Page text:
- Women and girl athletes could be forced to compete against biological males who identify as female, rolling back decades of accomplishments for women. Across the country, we see examples of girls and women losing titles, trophies, and college scholarships to men and boys. More than 60% of Arizonans support laws prohibiting males from competing on women’s and girls’ sports teams.
- Sex-specific jobs like a counselor at an all-girls summer camp, an employee at a women’s domestic violence shelter, or a caregiver for an elderly woman could not be denied to a man identifying as a woman.
In addition, these bills show a profound disdain for the free exercise of religion, making them far more draconian than typical SOGI laws. Under these bills, churches, religious schools and colleges, and faith-based organizations that hold to a historic understanding of marriage and gender could not follow their beliefs. In addition to the above examples regarding HB 2716, both bills would require these religious institutions to operate as follows:
- If they offer their facilities for events (weddings and receptions) to members of the general public they would have to make them available for same-sex weddings.
- If they have recreational facilities open to the public they would have to open their women’s locker room and bathrooms to men who identify as women.
- Faith-based adoption and foster care agencies could no longer only place children with married heterosexual couples.
Top 5 Reasons To Oppose SOGI Laws
- These laws undermine constitutionally guaranteed freedoms of speech and religion. They require people and organizations to communicate messages or act contrary to their beliefs about marriage, sexuality, and what it means to be male and female. Creative professionals (like the artists of Brush & Nib), adoption and foster care providers, homeless women’s shelters, religious schools, and even churches have been victims of government coercion under these laws.
- HB2716 goes further in offending religious rights by effectively overturning a recent Arizona Supreme Court holding that creative professionals in the wedding industry can’t be forced to communicate custom messages that violate their religious beliefs. The House bill takes an axe to religious freedoms by amending Arizona’s Religious Freedom Restoration Act to allow government to “substantially burden a person’s exercise of religion” in these SOGI laws. It essentially places LGBTQ community above the long-standing and constitutionally protected right to exercise one’s religion.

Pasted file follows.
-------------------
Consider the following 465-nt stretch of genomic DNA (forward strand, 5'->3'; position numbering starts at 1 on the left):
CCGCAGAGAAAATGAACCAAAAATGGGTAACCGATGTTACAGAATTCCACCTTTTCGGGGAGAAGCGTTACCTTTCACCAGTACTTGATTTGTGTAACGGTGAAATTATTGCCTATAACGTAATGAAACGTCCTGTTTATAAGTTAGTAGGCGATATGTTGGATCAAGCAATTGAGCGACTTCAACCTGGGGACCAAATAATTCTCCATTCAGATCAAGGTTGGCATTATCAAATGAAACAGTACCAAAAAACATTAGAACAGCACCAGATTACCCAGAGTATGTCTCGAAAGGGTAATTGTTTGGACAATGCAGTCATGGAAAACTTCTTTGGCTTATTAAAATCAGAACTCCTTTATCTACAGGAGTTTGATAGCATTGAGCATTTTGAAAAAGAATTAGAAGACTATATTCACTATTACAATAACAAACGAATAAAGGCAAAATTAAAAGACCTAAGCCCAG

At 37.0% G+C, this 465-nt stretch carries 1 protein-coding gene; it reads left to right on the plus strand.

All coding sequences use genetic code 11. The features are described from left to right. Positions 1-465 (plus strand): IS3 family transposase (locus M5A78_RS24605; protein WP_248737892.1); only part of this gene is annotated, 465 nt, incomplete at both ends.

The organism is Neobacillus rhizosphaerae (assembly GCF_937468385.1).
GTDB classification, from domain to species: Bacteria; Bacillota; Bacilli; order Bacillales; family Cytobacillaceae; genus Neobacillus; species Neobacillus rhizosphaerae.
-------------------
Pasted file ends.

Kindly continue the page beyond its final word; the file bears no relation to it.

- These laws threaten women’s equality and privacy. SOGI laws force sex-specific facilities, like women’s shelters, locker rooms, showers, and restrooms, to admit men who identify as women. These laws also threaten academic and athletic advances women have made by allowing men who identify as women to compete with them for spots on female teams and for scholarships reserved for women.
- These laws harm small businesses. They force small-business owners to choose between their livelihood and operating consistent with their core values. Under SOGI laws, business owners that serve all people face lawsuits, fines, and jail time just because they decline to communicate a message or participate in an event that violates their conscience.
- These laws do not solve a widespread problem. These laws are solutions in search of a problem. The citizens of Arizona, like most Americans, do not refuse to hire, serve, or rent to people because of their sexual orientation or gender identity. This is not only because the people of Arizona are tolerant and fair-minded, but also because the free market, through boycotts and public pressure, would swiftly impose substantial social costs on anyone engaged in baseless discrimination.
- These laws are not required for economic growth. SOGI proponents wrongly argue SOGI laws are good for business. However, in Arizona, we see repeated announcements of new businesses moving to Arizona because of our favorable business climate. The lack of a statewide SOGI is not impeding growth. The Phoenix metro area job growth ranked 1st in the nation last year, Arizona job growth ranked 2nd in the nation, and #1 for newcomers. Arizona also ranked 4th in the nation for GDP last year. In addition, Arizona continues to draw major sporting events and the financial benefits that go with it. Arizona has hosted three Super bowls, and will host another in 2023. Arizona hosted the NCAA Men’s Division One Final Four in 2017, and will host it again in 2024. And Arizona hosts the Phoenix Open and Spring Training every year. Further, of the “top ten states for business” according to the 2018 Forbes rankings, six of them do not have SOGI laws. According to the American Legislative Exchange Council (ALEC), of the top ten states with best economic outlooks in 2018, only one of them had a statewide SOGI.
Instead of solving a problem, SOGI laws create a host of problems. They undermine constitutionally guaranteed freedoms of speech and religion, threaten women’s equality and privacy, and harm small businesses. HB2716 goes so far as to allow government to “substantially burden” the right to exercise one’s religion to accommodate SOGI law. All people should be free to peacefully live and work according to their core beliefs without fear of unjust government punishment.